Sunday, January 27, 2019

Stand with the Atomic Bomb Survivors: Hibakusha Appeal to Eliminate Nuclear Weapons Monday, January 28 @ 7:00 pm - 9:00 pm: Community Church of Boston, 565 Boylston St, Copley Square

Dear Nuclear Disarmament and Faith Communities teams,
Formerly Boston-based, now Hiroshima-based, young disarmament activist Mary Popeo will speak at Community Church Monday evening about the Hibakusha Appeal to Eliminate Nuclear Weapons.  

Mary and  Christian will be in town the whole week and if there is interest in organizing another gathering, please reply.   (Additionally, note a talk by James Carroll at BU on Tuesday afternoon:

Stand with the Atomic Bomb Survivors: Hibakusha Appeal to Eliminate Nuclear Weapons

Monday, January 28 @ 7:00 pm - 9:00 pm: Community Church of Boston, 565 Boylston St, Copley Square

No More Nagasakis

Mary Popeo
Mary Popeo
In what may be their last large effort to eliminate nuclear weapons, the atomic bomb survivors of Hiroshima and Nagasaki have united to gather millions of endorsements from people like you!  To date, they have gathered 8 million!
Mary Popeo and Christian Ciobanu, two young activists, will tell you about the Appeal and how you can get involved!
Sponsored by PEAC Institute, Women’s International League for Peace & Freedom, Veterans for Peace, Memory Productions, and International Physicials for the Prevention of Nuclear War

About Mary Popeo and Peace Culture Village
To introduce Mary properly I think it’s fitting to first introduce Steve Leeper, former U.S. Assistant to  the Mayor of Hiroshima who founded the world wide peace initiative, Mayors for Peace.  With Steve, Mary is the co-founder of Peace Culture Village in Hiroshima. Together they are collaborating with Japanese Hibakusha in the monumental movement, HIBAKUSHA APPEAL TO END NUCLEAR WEAPONS NOW! 
Hibakusha groups in Japan have come together in a united front to gather a billion signatures world-wide to once and for all end the threat of nuclear war. This is no idle daydream. The hibakusha, long devoted to the abolition of nuclear weapons, are in their 80’s and 90’s. Their time is running short. They realize their power and have united as never before in a major push to reach their goal.
I can’t stress enough how powerful this particular movement is and how its success may impact on the future of world peace for generations to come.
The energy is there. The momentum is building day by day, hour by hour. The hibakusha, after 72 years of suffering, will not be denied.  They have already gathered 7 million signatures.
 – David Rothauser

Steve has spent about half of his 70 years in Japan. In both countries he has worked as a counselor (10 years), management consultant (14 years), translator (30 years) and peace activist (18 years). He suspects that he has translated, edited and interpreted more atomic bomb victim testimonies than anyone in the world, other than his wife, Elizabeth. From 2002 to 2007, he was the US representative for Mayors for Peace. From 2007-2013 he was chairman of the Hiroshima Peace Culture Foundation, the peace and international relations arm of the city of Hiroshima. He is a visiting professor at Hiroshima Jogakuin University and Nagasaki University. He has a Master’s degree in clinical psychology from West Georgia University. His books include Hiroshima Resolution (in Japanese and English), Nihon ga Sekai wo Suku and Amerikajin ga tsutaeru Hiroshima (both in Japanese only).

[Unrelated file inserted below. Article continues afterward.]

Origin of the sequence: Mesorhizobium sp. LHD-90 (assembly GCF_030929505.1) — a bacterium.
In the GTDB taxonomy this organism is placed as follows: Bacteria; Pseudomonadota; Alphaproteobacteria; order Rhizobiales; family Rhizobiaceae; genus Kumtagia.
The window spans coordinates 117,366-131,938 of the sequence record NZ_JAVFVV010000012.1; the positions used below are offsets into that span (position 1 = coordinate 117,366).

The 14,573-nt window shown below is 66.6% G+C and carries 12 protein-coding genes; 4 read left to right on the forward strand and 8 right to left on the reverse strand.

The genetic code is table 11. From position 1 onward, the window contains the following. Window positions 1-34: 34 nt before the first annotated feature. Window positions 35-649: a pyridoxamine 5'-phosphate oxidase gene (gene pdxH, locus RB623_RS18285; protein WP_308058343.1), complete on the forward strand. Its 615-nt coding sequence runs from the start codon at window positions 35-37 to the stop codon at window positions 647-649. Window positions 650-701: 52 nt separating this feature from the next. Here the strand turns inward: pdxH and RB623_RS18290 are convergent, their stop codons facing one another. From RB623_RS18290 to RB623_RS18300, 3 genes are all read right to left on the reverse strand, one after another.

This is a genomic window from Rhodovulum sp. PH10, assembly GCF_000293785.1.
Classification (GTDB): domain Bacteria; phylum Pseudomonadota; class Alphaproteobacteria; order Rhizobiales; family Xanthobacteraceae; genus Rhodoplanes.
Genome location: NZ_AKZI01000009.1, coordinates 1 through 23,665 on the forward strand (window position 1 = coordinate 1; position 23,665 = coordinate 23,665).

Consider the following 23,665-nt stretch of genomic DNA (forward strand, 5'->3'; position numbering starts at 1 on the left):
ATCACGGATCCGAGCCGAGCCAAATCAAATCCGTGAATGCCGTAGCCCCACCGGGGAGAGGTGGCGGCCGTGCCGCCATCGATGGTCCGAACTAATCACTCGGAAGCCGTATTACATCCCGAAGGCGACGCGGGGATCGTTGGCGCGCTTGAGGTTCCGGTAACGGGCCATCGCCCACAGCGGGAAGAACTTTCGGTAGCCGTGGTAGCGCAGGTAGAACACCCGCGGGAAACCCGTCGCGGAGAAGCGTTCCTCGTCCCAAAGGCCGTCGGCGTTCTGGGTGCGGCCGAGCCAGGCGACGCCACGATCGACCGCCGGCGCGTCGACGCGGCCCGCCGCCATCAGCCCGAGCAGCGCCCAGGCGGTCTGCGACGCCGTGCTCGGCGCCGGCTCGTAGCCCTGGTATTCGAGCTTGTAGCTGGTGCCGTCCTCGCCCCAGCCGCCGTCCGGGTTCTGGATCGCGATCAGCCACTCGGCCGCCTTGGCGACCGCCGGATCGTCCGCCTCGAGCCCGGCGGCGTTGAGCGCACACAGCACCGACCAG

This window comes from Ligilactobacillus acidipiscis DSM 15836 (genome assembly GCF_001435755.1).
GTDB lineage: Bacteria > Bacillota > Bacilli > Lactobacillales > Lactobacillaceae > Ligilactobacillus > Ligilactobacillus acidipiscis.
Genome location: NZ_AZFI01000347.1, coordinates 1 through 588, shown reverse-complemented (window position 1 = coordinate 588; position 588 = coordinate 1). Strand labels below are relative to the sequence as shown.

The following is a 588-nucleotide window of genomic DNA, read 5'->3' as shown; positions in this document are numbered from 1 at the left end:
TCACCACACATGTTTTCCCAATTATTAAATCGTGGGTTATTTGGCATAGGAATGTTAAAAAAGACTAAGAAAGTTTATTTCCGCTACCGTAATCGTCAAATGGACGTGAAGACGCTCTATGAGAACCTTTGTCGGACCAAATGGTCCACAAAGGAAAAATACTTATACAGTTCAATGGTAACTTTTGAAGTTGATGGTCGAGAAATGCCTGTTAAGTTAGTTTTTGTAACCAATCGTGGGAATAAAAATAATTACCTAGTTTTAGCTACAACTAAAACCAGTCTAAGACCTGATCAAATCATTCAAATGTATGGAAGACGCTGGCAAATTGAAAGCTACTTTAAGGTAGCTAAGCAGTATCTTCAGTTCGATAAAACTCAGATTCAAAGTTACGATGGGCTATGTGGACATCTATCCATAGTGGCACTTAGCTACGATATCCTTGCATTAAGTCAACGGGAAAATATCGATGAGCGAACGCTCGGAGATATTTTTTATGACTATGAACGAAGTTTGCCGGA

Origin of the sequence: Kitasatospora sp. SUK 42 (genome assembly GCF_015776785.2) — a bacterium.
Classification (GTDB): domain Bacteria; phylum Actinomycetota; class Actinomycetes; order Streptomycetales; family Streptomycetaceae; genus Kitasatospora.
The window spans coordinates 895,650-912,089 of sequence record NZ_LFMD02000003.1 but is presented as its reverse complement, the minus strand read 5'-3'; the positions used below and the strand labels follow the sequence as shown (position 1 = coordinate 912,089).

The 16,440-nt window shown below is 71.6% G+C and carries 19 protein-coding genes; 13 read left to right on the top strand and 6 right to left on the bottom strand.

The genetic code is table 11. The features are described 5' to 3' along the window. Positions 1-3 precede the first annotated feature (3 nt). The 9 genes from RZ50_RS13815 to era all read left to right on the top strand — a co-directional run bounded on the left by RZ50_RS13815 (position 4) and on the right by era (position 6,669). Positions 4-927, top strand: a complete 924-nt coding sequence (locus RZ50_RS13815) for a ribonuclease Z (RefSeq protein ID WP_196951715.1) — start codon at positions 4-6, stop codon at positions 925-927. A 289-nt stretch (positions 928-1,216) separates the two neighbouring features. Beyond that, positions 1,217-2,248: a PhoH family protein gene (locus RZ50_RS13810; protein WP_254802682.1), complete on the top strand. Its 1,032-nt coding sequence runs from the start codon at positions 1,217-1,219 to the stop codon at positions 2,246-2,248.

Mary Popeo
As a student at Boston College, Mary had two opportunities to visit Japan. During her trips, she conducted independent research on Hiroshima, interviewed 25 people familiar with nuclear issues, interned at the World Friendship Center, participated in the World Conference Against A & H Bombs, and helped organize the YMCA’s International Youth Peace Seminar. Returning to Boston profoundly influenced, Mary began volunteering with organizations like the American Friends Service Committee and Global Zero. In 2015, she participated in the Japan Council Against A & H Bomb’s annual Peace March as an international youth relay marcher, walking from Okayama to Hiroshima to spread awareness of the dangers of nuclear weapons. Her dream was to move to Hiroshima, and after hearing about PCV she was determined to live there.

---------- Forwarded message ---------
From: Virginia Pratt <>
Date: Thu, Jan 10, 2019 at 5:28 PM
Subject: Fwd: Hibakusha Appeal
To: joan ecklein <>, Eileen Kurkoski <>, Marie-Louise Jackson-Miller <>, Ausra Kubilius <>, Paula Sharaga <>, Paul Shannon <>, Cole Harrison <>, David ROTHAUSER <>, Guntram Mueller <>, Dean Stevens <>, Tilly Texeira <

Please see information on Mary Popeo's availability in late January and early Feb. I am hoping we might be willing to host a joint sponsored event.


---------- Forwarded message ----------
From: Mary Popeo <>
Date: Thursday, January 10, 2019
Subject: Hibakusha Appeal
To: Virginia Pratt <>
Cc: Christian Ciobanu <>

Hi Virginia,

I hope you had a restful holiday! My colleague Christian and I will be in Boston from January 28 through February 2 to organize and speak about the Hibakusha Appeal! Let me know if WILPF might be available to speak with us somewhere in the time period mentioned above.

Thanks, and I hope to meet you soon.


Not one step back

Cole Harrison
Executive Director
Massachusetts Peace Action - the Commonwealth's largest grassroots peace organization
11 Garden St., Cambridge, MA 02138
617-354-2169 w
617-466-9274 m
You received this message because you are subscribed to the Google Groups "MAPA Nuclear Disarmament" group. 
To unsubscribe from this group and stop receiving emails from it, send an email to
To post to this group, send email to
To view this discussion on the web visit
For more options, visit

No comments:

Post a Comment